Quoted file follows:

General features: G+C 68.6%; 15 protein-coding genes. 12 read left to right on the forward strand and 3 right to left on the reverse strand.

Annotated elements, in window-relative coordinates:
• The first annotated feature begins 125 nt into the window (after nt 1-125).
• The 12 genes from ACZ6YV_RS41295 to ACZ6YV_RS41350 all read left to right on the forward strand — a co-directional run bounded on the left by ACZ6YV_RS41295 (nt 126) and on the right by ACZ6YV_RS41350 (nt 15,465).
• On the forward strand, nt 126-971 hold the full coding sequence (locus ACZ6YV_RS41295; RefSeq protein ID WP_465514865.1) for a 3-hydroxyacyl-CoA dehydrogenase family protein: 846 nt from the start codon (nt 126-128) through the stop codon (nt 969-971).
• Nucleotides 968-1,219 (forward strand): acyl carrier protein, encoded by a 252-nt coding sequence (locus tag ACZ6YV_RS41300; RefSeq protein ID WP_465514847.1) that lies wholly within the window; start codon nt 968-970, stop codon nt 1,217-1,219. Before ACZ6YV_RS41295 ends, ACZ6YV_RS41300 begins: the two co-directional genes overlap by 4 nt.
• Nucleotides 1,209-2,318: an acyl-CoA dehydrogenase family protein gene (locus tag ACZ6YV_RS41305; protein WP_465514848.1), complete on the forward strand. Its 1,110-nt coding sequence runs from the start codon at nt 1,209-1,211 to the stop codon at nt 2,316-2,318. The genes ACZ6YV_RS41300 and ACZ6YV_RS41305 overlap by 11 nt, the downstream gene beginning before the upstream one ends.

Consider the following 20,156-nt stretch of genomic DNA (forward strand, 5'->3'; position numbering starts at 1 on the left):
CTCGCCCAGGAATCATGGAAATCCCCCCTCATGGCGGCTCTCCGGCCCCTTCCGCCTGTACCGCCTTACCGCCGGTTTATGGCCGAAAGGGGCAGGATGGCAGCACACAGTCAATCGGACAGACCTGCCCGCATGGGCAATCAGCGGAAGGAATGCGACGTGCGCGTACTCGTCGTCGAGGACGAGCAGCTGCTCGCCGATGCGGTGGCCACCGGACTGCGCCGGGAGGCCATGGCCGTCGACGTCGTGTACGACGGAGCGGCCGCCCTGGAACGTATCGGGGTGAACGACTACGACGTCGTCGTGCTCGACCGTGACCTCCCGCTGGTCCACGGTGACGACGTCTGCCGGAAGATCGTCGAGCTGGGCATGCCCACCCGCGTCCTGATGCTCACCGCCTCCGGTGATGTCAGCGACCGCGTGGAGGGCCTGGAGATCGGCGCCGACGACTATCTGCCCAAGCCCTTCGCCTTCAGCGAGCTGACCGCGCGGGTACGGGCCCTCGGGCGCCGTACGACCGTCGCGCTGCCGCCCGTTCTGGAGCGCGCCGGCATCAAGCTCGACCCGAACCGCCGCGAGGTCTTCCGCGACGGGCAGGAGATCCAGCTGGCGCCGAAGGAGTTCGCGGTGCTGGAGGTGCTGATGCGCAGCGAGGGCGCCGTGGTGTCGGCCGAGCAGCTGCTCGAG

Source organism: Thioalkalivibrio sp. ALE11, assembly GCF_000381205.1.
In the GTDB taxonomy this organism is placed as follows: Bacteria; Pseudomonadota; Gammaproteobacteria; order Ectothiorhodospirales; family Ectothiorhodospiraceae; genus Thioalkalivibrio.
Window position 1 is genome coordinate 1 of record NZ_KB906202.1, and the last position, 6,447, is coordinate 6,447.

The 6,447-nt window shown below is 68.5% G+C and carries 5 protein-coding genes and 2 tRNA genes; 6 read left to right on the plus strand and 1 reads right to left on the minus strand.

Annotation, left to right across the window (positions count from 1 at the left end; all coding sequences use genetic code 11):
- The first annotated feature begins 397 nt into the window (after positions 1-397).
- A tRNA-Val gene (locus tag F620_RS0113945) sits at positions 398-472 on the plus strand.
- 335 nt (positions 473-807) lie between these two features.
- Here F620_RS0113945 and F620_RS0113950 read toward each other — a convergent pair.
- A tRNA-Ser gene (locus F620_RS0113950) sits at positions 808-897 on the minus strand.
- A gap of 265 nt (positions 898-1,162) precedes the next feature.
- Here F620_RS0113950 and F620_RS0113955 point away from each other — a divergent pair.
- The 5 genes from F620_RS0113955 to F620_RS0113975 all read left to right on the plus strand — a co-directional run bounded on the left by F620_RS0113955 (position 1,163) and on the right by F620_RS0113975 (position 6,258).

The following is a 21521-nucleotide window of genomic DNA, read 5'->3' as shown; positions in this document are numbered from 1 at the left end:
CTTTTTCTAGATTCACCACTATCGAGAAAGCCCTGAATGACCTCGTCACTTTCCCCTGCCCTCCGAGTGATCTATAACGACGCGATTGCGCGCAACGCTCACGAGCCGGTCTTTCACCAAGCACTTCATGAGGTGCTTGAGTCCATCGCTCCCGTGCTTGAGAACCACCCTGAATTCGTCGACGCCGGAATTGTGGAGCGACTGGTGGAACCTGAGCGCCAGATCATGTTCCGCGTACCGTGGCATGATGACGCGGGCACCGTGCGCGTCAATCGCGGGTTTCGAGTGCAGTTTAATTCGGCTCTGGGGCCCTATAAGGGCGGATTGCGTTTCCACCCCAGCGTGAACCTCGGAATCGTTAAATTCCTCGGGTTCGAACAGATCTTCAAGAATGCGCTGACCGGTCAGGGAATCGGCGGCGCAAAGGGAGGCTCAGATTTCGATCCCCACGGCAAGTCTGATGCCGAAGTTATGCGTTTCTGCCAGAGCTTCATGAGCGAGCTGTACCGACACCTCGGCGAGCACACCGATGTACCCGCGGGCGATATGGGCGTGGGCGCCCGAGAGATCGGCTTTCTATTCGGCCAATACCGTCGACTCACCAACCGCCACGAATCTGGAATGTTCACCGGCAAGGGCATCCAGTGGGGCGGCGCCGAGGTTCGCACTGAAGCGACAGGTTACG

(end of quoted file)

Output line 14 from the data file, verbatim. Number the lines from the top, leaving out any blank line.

Annotation, left to right across the window (positions count from 1 at the left end; all coding sequences use genetic code 11):